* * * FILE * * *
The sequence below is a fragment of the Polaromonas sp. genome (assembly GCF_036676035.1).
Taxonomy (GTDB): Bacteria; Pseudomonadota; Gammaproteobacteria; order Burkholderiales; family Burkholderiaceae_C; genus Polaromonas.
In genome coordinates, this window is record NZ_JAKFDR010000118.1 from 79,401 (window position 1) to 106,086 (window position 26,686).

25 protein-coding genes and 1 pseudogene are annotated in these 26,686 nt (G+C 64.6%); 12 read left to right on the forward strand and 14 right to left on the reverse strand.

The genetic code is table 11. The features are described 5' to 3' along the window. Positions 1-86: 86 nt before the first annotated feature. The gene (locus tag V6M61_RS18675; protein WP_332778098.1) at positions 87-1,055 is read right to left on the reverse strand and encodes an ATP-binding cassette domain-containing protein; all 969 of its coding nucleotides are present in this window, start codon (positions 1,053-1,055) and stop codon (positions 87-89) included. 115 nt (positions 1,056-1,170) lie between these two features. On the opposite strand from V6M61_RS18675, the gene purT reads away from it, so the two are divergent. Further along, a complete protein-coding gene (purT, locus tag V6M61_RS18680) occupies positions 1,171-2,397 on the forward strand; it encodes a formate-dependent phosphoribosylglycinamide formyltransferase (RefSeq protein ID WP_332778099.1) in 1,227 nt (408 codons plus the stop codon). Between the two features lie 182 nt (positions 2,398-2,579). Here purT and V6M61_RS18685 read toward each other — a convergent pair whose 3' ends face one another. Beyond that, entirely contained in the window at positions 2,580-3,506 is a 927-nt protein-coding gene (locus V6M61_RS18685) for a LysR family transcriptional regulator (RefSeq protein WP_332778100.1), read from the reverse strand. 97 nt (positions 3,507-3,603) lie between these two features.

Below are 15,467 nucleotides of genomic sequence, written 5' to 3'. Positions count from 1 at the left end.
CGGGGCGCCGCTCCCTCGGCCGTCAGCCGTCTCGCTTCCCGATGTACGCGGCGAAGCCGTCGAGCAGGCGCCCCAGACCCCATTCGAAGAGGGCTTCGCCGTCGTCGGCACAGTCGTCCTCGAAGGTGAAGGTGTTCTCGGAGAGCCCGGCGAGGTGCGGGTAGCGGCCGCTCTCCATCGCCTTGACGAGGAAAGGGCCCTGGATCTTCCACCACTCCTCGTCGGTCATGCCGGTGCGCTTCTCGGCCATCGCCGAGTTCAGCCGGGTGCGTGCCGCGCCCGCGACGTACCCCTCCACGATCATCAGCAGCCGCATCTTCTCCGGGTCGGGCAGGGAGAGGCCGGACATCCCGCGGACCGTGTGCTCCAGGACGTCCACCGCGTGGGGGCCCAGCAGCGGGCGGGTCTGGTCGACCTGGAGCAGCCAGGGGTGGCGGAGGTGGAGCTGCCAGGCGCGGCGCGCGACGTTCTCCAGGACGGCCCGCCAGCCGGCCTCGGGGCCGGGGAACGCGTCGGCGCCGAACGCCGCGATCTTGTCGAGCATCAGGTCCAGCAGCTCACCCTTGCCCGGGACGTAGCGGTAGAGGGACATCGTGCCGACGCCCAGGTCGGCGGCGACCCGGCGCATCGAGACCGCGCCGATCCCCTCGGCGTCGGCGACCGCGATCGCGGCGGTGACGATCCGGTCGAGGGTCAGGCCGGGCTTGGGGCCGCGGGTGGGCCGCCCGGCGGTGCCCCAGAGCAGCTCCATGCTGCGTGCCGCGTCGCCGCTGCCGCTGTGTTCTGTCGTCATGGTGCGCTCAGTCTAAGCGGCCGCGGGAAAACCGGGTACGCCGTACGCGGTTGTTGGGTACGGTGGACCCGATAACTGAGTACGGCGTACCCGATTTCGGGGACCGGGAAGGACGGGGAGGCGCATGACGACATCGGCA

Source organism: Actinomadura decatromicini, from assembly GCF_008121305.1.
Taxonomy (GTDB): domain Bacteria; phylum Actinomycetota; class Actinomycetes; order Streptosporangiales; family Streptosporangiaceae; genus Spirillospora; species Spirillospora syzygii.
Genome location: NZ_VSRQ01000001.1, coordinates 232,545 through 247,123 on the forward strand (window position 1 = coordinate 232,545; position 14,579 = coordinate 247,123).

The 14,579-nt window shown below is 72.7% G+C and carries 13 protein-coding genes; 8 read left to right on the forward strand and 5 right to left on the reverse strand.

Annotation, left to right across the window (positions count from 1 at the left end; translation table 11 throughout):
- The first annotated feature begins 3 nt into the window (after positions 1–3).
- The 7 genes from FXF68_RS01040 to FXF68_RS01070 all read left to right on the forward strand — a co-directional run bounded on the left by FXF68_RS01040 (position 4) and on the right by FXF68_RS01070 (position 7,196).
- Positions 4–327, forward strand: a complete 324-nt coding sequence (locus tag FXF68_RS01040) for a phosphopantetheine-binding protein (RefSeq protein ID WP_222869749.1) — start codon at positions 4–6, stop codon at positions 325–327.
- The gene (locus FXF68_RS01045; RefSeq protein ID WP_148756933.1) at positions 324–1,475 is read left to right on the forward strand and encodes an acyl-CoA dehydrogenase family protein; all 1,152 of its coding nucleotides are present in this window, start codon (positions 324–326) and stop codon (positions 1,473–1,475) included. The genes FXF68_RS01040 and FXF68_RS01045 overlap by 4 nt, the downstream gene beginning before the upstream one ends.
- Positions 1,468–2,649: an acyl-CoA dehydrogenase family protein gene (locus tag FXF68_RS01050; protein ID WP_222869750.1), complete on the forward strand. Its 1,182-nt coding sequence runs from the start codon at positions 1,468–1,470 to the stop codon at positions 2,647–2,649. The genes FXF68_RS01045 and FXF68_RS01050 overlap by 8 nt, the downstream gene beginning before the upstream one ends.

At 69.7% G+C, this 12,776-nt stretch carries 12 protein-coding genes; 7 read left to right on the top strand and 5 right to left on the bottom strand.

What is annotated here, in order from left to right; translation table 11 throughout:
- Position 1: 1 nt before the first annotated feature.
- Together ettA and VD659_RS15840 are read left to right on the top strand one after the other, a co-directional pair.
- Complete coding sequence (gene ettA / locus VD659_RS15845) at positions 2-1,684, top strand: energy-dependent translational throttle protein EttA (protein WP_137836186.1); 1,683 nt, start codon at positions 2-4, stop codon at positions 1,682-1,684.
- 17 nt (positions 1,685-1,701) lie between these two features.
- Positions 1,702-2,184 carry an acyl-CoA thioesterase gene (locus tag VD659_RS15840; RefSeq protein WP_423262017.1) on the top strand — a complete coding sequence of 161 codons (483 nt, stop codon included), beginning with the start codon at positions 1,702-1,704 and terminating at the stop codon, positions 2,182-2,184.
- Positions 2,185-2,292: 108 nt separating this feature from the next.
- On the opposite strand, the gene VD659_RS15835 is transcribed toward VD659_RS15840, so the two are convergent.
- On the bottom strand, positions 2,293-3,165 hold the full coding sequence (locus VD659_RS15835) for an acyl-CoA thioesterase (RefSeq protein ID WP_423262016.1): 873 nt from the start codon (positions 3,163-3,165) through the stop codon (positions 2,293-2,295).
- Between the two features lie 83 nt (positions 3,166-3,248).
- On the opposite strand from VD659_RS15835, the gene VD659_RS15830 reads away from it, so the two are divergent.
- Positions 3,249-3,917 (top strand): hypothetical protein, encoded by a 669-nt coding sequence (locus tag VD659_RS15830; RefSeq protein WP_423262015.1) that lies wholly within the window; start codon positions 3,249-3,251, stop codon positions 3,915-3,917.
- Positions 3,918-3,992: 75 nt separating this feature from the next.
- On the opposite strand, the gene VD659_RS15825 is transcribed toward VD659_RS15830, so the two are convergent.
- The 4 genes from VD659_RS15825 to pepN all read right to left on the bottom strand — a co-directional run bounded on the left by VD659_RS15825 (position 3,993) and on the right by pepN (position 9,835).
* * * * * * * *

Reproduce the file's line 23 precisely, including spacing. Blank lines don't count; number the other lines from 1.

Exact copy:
- 17 nt (positions 1,685-1,701) lie between these two features.